Was it a miracle of programming that three unrelated compositions seemed to share a melancholy, Romantic family resemblance, or was it due to the power of the master-artist in the house, cellist Yo-Yo Ma? Whatever it was, the audience at Roy Thomson Hall got high and stayed high, losing themselves in an excitement that spilled over as applause even between movements.
First configuration on the stage was Yo-Yo Ma grouped with eight principal instrumentalists plus off-stage tape to give us Dmitri Yanov-Yanovsky’s Night Music: Voice in the Leaves composed in 2000 for the Mr. Ma’s Silk Road Ensemble.
If you can imagine an erratic flow of outdoor noises that suggest fragments of music searching for a melody, and if you add a track of sounds from a neurological lab—the buzz and ping of neural firing mixed with the pluck and snap of muscle fibre responses, you will be on your way to hearing what I heard during the first half of this work. Follow this with an hallucinatory blend of offstage choral voices singing in Uzbek over the drone of double-bass mixed with the instrumental twitter. If 16 minutes of this makes you feel you’d like to hear more, you will be on the same page as myself and last evening’s audience.
A singular oddity is that the voice of Elgar’s theme appeared to me midway through Night Music: Voice in the Leaves.
The numbers shifted from 9 musicians to over 90 making a journey to Hollywood in 1940 and 35 minutes of Sergei Rachmaninoff’s last composition, Symphonic Dances, Op.45.
The first movement blends irony and nostalgia, beginning with a march featuring trumpets, fife and drum, not really martial but more mocking, like Prokofiev’s caricatures: this dissolves into an elegiac melody introduced by the alto saxophone that brings associations of “Greensleeves”.
The second movement continues the mixed mood in the tempo of a heavy-footed Viennese Waltz ( World War II was in progress). It spins off into a phantasmagoric drama that climaxes and vanishes. The Finale, based on a “dance of death,” explodes in brass and hysterical woodwinds studded with chimes, subsiding after a William Tell fanfare into what sounds like the consolations of Russian Orthodox religion.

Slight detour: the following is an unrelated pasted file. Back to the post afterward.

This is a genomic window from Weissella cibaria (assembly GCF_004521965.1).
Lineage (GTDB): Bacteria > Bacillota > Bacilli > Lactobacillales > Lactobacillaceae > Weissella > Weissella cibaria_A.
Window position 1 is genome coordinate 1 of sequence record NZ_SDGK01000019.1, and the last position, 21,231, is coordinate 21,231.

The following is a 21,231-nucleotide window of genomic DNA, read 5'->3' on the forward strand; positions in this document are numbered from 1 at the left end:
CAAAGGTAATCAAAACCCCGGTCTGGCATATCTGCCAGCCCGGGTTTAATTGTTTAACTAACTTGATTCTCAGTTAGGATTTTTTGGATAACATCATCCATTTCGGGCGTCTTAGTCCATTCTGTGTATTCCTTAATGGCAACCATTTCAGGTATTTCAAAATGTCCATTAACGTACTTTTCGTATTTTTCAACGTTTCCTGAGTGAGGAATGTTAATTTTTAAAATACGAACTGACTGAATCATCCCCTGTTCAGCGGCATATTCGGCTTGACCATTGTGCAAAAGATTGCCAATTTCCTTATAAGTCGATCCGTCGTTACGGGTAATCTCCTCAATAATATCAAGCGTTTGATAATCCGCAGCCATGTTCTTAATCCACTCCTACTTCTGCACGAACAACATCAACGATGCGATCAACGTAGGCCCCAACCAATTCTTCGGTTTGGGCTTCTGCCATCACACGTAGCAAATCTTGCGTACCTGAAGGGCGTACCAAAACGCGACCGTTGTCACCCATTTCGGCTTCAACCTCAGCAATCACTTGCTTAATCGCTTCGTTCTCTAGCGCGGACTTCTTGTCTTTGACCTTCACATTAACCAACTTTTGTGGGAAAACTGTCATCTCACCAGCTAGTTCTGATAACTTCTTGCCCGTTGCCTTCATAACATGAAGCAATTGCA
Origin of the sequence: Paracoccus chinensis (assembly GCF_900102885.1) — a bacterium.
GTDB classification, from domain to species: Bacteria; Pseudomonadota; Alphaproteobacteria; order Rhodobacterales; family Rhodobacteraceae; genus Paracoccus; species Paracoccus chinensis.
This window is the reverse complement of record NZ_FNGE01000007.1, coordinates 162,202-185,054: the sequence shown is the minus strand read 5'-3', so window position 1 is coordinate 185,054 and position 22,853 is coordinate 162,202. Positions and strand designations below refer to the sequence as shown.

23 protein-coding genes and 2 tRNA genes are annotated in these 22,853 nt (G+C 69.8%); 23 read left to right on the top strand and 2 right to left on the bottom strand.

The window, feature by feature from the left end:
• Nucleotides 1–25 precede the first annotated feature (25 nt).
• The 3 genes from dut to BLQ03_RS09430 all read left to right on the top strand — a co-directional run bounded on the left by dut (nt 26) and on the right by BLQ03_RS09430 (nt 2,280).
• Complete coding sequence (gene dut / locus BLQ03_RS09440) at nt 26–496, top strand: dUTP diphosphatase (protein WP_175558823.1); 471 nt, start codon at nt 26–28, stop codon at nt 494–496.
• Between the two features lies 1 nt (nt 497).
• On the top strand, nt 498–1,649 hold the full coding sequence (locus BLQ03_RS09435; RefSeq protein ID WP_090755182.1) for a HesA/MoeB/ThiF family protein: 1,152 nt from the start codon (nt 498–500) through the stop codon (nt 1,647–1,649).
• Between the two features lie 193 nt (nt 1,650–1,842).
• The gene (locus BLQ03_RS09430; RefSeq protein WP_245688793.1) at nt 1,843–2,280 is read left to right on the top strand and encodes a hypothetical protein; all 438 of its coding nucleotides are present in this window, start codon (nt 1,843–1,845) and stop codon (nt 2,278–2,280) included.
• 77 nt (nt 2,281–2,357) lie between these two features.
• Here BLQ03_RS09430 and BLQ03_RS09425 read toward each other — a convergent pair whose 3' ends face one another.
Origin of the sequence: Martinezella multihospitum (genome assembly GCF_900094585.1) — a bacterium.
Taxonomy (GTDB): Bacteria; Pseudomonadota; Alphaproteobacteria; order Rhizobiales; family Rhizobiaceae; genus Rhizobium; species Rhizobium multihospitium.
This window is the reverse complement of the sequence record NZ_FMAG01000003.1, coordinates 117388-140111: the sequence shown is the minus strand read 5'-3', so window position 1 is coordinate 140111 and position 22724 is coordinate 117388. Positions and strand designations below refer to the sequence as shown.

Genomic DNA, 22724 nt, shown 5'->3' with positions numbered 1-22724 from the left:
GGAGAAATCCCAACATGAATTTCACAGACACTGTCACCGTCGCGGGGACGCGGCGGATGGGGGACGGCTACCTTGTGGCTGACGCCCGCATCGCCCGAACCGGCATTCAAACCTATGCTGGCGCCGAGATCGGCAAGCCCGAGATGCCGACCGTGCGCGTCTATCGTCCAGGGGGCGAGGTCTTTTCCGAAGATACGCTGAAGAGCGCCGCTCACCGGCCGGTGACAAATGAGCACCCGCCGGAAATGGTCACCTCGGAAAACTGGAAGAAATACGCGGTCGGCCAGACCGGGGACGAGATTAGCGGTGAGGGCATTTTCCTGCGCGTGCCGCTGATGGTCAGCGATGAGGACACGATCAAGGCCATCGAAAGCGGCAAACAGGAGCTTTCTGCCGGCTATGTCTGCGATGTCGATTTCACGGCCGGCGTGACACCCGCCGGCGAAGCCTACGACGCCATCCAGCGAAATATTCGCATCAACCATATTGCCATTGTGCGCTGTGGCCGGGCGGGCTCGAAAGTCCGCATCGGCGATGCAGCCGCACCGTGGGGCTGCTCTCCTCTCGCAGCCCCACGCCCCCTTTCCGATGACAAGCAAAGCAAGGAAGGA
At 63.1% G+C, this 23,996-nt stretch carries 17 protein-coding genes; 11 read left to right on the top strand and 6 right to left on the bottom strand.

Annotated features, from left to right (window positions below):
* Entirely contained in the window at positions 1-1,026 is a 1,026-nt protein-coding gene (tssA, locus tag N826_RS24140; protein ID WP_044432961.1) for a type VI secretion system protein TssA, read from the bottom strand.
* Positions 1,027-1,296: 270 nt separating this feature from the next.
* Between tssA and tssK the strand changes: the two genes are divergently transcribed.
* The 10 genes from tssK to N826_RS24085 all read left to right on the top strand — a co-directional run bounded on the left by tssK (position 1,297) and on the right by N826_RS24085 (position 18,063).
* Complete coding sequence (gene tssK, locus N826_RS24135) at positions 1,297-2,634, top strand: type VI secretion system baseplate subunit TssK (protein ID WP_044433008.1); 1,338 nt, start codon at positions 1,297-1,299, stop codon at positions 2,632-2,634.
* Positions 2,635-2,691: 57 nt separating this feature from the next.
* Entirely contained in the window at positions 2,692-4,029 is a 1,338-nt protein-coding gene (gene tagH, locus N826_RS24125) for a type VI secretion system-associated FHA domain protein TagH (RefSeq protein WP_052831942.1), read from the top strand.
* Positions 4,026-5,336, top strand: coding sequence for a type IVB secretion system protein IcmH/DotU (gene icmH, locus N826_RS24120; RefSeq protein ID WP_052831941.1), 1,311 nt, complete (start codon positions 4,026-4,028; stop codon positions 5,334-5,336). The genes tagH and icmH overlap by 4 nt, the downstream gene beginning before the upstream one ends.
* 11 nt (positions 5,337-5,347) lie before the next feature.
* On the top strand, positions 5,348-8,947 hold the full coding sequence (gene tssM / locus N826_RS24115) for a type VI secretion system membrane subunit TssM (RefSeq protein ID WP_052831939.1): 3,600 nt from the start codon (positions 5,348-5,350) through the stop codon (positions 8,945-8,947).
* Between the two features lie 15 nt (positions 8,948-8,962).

The evening climaxed in England at the close of World War I with Edward Elgar’s Cello Concerto in E Minor, Op. 85 in four movements with Yo-Yo Ma as soloist and Peter Oundjian conducting a reduced orchestra.
I imagine Mr. Ma’s preference set the tempo at the slow end of Adagio to express the preternaturally gentle, refined, delicate voice of his cello. The orchestral contribution under Mr. Oundjian’s baton was noticeably lucid. I particularly enjoyed the panoramic sweep of the first movement, the lyrical, dreamlike (Scottish) fantasy of the Lento, followed in the third movement by enriched, almost Gypsy dramatic dances. Yo-Yo Ma’s cadenza and gentle recitative in the final Allegro literally sings.
The vision of Elgar’s Cello Concerto is said to be post-war and uncompromisingly bleak, at best a grim march into an unknown future. Yo-Yo Ma’s account with the TSO moves with a humanity that expands and extends itself outward like warmth emanating from an indomitable generosity, or so it seems to me. Generosity of spirit such as we get from a major artist allows the differences that separate to dissolve, and allows similarities to gather together in forms. That’s how people looking at a Picasso can be seen as having features that blend into the painting they are standing in front of. And that’s how a great performer’s generosity can bring this evening’s unrelated compositions to share a family resemblance.
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